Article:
Thank you, Jess, for having me here on your blog to talk with you about a subject that is responsible for about 80% of the reason I am drawn to being a quilter—that is color! If you are familiar with my blog Gone Aussie Quilting, you will likely find lots of vibrant saturated color mixed together in bold combinations. I still consider myself new to this art we call quilting, I am untrained in any artistic way, yet that I believe is what has kept me unafraid to experiment with my craft and to use color freely. I must admit, I am not a color snob, that is to say, I do not dislike any color. In the fashion that a foodie will eat anything, I will use all colors in my work and like to combine them with the enthusiasm of a chef trying out new food combinations in the kitchen. In a very similar way to food, not every color combination will be to everyone’s tastes, but I firmly believe that in order to create something that works, we must first let go of our prejudices and fears and try combining colors using our instinct and passion as our guide. I have a tendency to live my life with grand ambition and a “more is more” philosophy. This translates to quilting in that my quilts tend to be larger in general, but also that I tend to use more fabrics and more colors within a quilt as well. You can see an example of this in a project that I am working on currently (a few years in the making) of a quilt that combines literally hundreds of fabrics and colors, my Japanese + and X quilt.
As important as it is to choose a variety of fabrics, I also find that placement is as important. In this case, the green highly contrasts next to the orange and makes a serviceable background for the block. My approach with this Japanese + and X quilt will be to keep the colors of each block as its own independent color story. Each block will then be placed next to similar colored blocks to create a wash effect across the quilt. This idea was inspired by a vintage quilt I once saw on an Ebay auction long ago that intrigued me. This quilt has been an experiment for me in playing with color without the usual mode of using a background neutral as a resting spot for the eye. A typical approach might be to use a neutral low volume print or solid fabric as the background fabric to create a restful place within the quilt. For this quilt, I wanted to experiment by using color contrasted against color to see if by arranging colors next to each other if I could make the chaos settle.
Another example of using color contrasting against color you can see in my current attempt to make a New York Beauty quilt.
This quilt still in its infancy is an experiment of using all highly saturated colors and placing them so that they lie next each other far enough along the color wheel so that they don’t run into each other.
In a completely different approach to the use of color, I would like to show you some of the blocks I am currently making for my Steam Punk quilt. My goal in this project is to use muddier low volume fabrics and then use the brighter colors sparingly in order to make them more pronounced. This is a trickier task for me, as my natural tendency is to overkill my work with vibrancy and saturation. I started by picking fabrics from my stash that are murkier in order to focus on what I am trying to achieve with the Steam Punk blocks.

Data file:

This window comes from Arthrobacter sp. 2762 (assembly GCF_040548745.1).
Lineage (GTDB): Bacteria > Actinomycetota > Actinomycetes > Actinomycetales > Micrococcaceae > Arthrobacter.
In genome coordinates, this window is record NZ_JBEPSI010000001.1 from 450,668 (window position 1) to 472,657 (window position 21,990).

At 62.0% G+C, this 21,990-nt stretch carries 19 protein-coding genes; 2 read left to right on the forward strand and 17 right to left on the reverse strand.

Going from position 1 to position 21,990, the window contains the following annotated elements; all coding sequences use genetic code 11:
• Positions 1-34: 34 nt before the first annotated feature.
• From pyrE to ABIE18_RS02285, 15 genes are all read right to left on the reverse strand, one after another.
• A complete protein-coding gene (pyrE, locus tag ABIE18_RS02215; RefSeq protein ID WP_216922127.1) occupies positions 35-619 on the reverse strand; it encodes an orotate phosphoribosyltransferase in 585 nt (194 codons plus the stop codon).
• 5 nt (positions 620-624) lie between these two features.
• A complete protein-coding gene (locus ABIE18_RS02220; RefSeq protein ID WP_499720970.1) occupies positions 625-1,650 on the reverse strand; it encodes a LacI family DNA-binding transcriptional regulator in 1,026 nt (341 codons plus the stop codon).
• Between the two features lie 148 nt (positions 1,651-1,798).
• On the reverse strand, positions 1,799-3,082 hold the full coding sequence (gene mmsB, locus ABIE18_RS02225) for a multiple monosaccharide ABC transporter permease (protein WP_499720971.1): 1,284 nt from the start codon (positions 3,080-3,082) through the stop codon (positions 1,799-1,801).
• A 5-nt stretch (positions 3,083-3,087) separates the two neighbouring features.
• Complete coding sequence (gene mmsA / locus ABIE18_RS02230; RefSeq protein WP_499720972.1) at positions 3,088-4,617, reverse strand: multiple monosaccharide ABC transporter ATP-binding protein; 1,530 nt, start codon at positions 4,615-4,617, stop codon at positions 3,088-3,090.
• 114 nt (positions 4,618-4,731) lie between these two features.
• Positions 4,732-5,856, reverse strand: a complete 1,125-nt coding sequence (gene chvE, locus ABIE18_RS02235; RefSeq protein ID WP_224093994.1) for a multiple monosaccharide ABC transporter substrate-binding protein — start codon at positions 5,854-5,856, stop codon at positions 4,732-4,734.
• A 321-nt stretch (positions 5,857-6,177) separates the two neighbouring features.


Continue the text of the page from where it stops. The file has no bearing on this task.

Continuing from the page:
This murky palette is not over stimulating and will provide the right balance to let color shine through. You can see that the Steam Punk blocks have as many different fabrics as in the Japanese + and X quilt, but the background choice has allowed the color to come through and pop out at you.
As with the Japanese + and X quilt, each block keeps its own color story and will be tied together by using single grey sashing that will unify all these block into one quilt. Somewhat different to the way that the murky fabrics allow colors to pop through, using all one neutral light background fabric has a tendency to brighten the entire work.
These churn dash blocks look fresh against the light low volume background fabric. Sometimes I find it useful when I have a specific idea for a project to do some research via the internet and Flickr to gain some inspirational color ideas. I had an idea for a project a while ago to work with colors of the 1950’s, the only problem was that not having lived during the 1950’s, I wasn’t sure what the colors of that time period were exactly. I searched 1950’s cars on Flickr and ended up creating this collage with the colors that seemed most prominent.
This is just an example of how you can approach choosing color for your projects. I’m still not sure if it will be a project that I pursue, but I wanted to show you that sometimes researching an idea from a different angle can lead you in a direction you might not have thought of previously. I hope this has shown you a few different ideas on how to approach color within your quilting projects. My best advice is to trust yourself, you are here for your enjoyment. Let your work be a reflection of yourself first and foremost. Don’t be afraid to try something new as we are evolving creatures after all! Thank you Jess for having me on your blog to talk about one of my favorite subjects!